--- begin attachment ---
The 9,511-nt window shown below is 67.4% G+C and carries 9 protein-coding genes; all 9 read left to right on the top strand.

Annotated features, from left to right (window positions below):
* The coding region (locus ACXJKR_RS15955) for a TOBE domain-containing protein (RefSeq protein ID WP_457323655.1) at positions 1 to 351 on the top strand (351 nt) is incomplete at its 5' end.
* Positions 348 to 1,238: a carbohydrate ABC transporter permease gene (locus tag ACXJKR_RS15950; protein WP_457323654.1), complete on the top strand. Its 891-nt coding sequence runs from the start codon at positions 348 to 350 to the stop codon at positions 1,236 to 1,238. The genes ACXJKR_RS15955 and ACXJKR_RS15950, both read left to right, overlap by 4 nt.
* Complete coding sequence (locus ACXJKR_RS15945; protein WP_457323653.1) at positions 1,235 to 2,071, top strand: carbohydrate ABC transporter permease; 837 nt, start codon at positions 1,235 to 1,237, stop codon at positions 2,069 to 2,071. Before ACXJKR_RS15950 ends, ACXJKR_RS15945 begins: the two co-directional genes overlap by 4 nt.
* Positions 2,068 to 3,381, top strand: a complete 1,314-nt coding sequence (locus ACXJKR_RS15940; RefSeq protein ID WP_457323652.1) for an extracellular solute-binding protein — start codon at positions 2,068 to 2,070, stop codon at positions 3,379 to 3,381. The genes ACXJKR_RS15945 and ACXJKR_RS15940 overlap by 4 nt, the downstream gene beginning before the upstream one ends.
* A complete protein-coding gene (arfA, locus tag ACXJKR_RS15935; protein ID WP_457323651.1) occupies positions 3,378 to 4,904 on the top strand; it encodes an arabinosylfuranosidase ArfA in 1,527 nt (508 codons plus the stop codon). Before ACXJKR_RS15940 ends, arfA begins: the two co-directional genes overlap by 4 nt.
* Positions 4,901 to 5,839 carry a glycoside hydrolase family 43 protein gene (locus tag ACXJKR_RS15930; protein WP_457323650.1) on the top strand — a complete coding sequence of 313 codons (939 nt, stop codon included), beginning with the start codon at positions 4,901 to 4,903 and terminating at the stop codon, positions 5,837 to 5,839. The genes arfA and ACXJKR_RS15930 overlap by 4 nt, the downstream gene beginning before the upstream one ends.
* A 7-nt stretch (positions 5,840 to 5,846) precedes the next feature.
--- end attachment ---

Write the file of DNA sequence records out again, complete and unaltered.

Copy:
The 9,511-nt window shown below is 67.4% G+C and carries 9 protein-coding genes; all 9 read left to right on the top strand.

Annotated features, from left to right (window positions below):
* The coding region (locus ACXJKR_RS15955) for a TOBE domain-containing protein (RefSeq protein ID WP_457323655.1) at positions 1 to 351 on the top strand (351 nt) is incomplete at its 5' end.
* Positions 348 to 1,238: a carbohydrate ABC transporter permease gene (locus tag ACXJKR_RS15950; protein WP_457323654.1), complete on the top strand. Its 891-nt coding sequence runs from the start codon at positions 348 to 350 to the stop codon at positions 1,236 to 1,238. The genes ACXJKR_RS15955 and ACXJKR_RS15950, both read left to right, overlap by 4 nt.
* Complete coding sequence (locus ACXJKR_RS15945; protein WP_457323653.1) at positions 1,235 to 2,071, top strand: carbohydrate ABC transporter permease; 837 nt, start codon at positions 1,235 to 1,237, stop codon at positions 2,069 to 2,071. Before ACXJKR_RS15950 ends, ACXJKR_RS15945 begins: the two co-directional genes overlap by 4 nt.
* Positions 2,068 to 3,381, top strand: a complete 1,314-nt coding sequence (locus ACXJKR_RS15940; RefSeq protein ID WP_457323652.1) for an extracellular solute-binding protein — start codon at positions 2,068 to 2,070, stop codon at positions 3,379 to 3,381. The genes ACXJKR_RS15945 and ACXJKR_RS15940 overlap by 4 nt, the downstream gene beginning before the upstream one ends.
* A complete protein-coding gene (arfA, locus tag ACXJKR_RS15935; protein ID WP_457323651.1) occupies positions 3,378 to 4,904 on the top strand; it encodes an arabinosylfuranosidase ArfA in 1,527 nt (508 codons plus the stop codon). Before ACXJKR_RS15940 ends, arfA begins: the two co-directional genes overlap by 4 nt.
* Positions 4,901 to 5,839 carry a glycoside hydrolase family 43 protein gene (locus tag ACXJKR_RS15930; protein WP_457323650.1) on the top strand — a complete coding sequence of 313 codons (939 nt, stop codon included), beginning with the start codon at positions 4,901 to 4,903 and terminating at the stop codon, positions 5,837 to 5,839. The genes arfA and ACXJKR_RS15930 overlap by 4 nt, the downstream gene beginning before the upstream one ends.
* A 7-nt stretch (positions 5,840 to 5,846) precedes the next feature.